Christy Cabanne, 1940
Starring: Dick Foran, Peggy Moran, George Zucco, Wallace Ford, Tom Tyler
Directed by prolific silent film director Christy Cabanne (who at Universal did he piss off to land this job?), The Mummy’s Hand is a follow up, though not a sequel, to the Karloff film The Mummy. With a mostly different plot and new characters, this is the first of four films to focus on the mummy Kharis, determined to protect and resurrect his ancient love, the Princess Ananka, at any cost. This was followed by the increasingly worse and randomly named The Mummy’s Tomb, The Mummy’s Ghost, and The Mummy’s Curse.
A lengthy prequel introduces us to Andoheb, an Egyptian priest who is intended to replace the dying High Priest of Karnak. The High Priest tells him the story of Kharis, a priest who loved the Princess Ananka and attempted to restore her to life after her untimely death, using the sacred and forbidden tana leaves. For this Kharis is punished and damned to eternal life, buried alive with his tongue cut out. The High Priest explains that it is now Andoheb’s job to guard Kharis and the tomb of Princess Ananka, and he leaves instructions on how to revive the monster if her tomb is opened. Two American archaeologists, Steve Banning and his wisecracking friend Babe Jenson, discover an ancient vase in Cairo that leads them to Ananka’s tomb.
Andoheb, now secretly High Priest, is also a director of the Cairo Museum and hopes to stop them. Banning and Jenson meet a wealthy American magician named Solvani who agrees to fund their expedition, though his lovely young daughter thinks they are up to no good. They set out towards Ananka’s tomb accompanied by Solvani and Marta, his daughter. First they find Kharis, who is accidentally awakened and slowly begins a killing spree across the camp. Andoheb further complicates things by attempting to inject himself and Marta, who he has a crush on, with the tana leaf serum so that they can become immortal, but she is rescued just in time and Andoheb is killed. Banning attempts to deal with Kharis and prevent him from drinking any more of the tana liquid. A la Frankenstein, fire destroys the monster and the archaeologists are able to take Ananka’s tomb triumphantly back to the U.S.
There aren’t a whole lot of positive things I can say about The Mummy’s Hand. It is essentially a low budget adventure-horror film intended to keep the Universal horror train churning along and is only recommended for die-hard Universal or Mummy fans. If you’re going to watch any of the four Kharis films, this is probably the only one that doesn’t descend into utter ridiculousness. There are certainly some imaginative differences between The Mummy’s Hand and The Mummy, namely the fact that the high priest Andoheb has his own secret society dedicated to watching over Kharis and his Princess. They manage to infiltrate Steve’s group of workers, leaving behind an effective feeling of paranoia absent from the first film. Aside from some basic horror elements, this is mostly an action film with a monster and focuses on treasure hunters who raid the wrong tomb and are hunted by an undead monster who dispatches them one by one.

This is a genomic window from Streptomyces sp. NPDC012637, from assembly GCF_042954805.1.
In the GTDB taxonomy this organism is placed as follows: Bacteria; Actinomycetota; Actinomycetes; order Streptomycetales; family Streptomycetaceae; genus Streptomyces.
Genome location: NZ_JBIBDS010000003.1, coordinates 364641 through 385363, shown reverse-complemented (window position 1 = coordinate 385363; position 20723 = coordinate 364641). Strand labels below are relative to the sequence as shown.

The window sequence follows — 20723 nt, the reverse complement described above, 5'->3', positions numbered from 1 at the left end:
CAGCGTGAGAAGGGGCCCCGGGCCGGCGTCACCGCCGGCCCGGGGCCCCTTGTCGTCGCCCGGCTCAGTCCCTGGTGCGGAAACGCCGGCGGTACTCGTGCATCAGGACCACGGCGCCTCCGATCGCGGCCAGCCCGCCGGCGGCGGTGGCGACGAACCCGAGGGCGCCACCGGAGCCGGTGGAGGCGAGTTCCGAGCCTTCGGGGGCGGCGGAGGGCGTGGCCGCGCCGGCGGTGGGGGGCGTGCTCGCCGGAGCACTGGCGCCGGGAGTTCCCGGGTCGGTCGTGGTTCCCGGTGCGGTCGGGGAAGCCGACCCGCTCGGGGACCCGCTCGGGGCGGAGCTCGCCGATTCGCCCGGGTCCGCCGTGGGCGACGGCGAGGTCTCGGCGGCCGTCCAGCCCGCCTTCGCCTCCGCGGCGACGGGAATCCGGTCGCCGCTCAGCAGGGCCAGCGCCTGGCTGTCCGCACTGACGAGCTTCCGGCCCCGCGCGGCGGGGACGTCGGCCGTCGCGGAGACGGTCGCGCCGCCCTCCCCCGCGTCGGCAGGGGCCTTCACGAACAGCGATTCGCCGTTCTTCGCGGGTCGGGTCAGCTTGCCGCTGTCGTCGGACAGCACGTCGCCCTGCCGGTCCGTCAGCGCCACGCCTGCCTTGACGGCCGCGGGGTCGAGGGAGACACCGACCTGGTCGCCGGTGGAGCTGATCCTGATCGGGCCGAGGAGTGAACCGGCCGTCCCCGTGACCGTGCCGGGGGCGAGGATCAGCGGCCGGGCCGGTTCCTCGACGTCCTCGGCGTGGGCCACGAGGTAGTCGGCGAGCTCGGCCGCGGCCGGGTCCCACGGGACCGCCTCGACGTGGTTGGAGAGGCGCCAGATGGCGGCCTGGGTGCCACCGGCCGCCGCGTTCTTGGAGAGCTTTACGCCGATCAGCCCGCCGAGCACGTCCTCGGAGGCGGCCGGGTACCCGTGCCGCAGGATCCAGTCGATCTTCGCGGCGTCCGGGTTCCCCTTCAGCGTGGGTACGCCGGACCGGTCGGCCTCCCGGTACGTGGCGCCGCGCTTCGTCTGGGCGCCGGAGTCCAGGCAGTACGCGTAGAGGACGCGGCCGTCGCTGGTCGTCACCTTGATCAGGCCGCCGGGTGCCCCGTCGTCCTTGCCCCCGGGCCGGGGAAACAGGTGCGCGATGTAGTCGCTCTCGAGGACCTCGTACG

The most unfortunate parts of The Mummy’s Hand are the comedic elements provided by Babe (Wallace Ford). Not only is his delivery grating, but his frequent comic interruptions ruin any chance the film has at attaining moments of real suspense or horror. It is certainly a far cry from the moody terror of The Mummy. The character of the mummy and high priest, which were combined in Imhotep (Karloff) in The Mummy are here split into Andoheb (George Zucco) and Kharis (Tom Tyler). Fortunately Universal regular George Zucco (the 1939 remakes of The Cat and the Canary and The Hunchback of Notre Dame, Hush… Hush, Sweet Charlotte, and many others) brings charm to Andoheb, the high priest who also doubles as the museum curator and has a network of spies at his disposal. Though Kharis doesn’t appear till the second half of the film, Universal make up legend Jack Pierce does an excellent job with the shuffling, bandaged creature, particularly with his black, empty eyes, a clever post-production effect. It is unfortunate that Tyler (a regular Western actor) was replaced by Lon Chaney, Jr. for the remaining sequels, as he is more effective that Chaney’s lumbering (and probably drunken) gait.
The romantic lead, Marta, who Kharis inexplicably wishes to sacrifice (again, deviating from the plot of the first film to The Mummy’s Hand’s detriment) is played somewhat blandly by Peggy Moran and I can’t help but feel that she is totally wasted here and basically shoehorned into the plot. Instead of the Mummy believing her to have a connection with his lost love, she is just a random woman. It feels like she was written in solely for the scene at the end of the film when Kharis carries her off to kill her. As visually appealing as this is, it’s just not enough to justify an entire character or her barely existent romance with Steve (Dick Foran), which is limited to a kiss and one or two lines of dialogue.
Though the film is quick paced and will probably delight anyone who was upset at the lack of mummy in the first film, it does not take itself seriously, as The Mummy did, and can only be enjoyed for its sheer ridiculousness. Universal was clearly beginning to give up here, as some plot elements are recycled from The Mummy, and footage from other films is reused such as the opening flashback scenes, which are taken from The Mummy, and the impressive temple shots, which are stolen from James Whale’s (Frankenstein) adventure film Green Hell.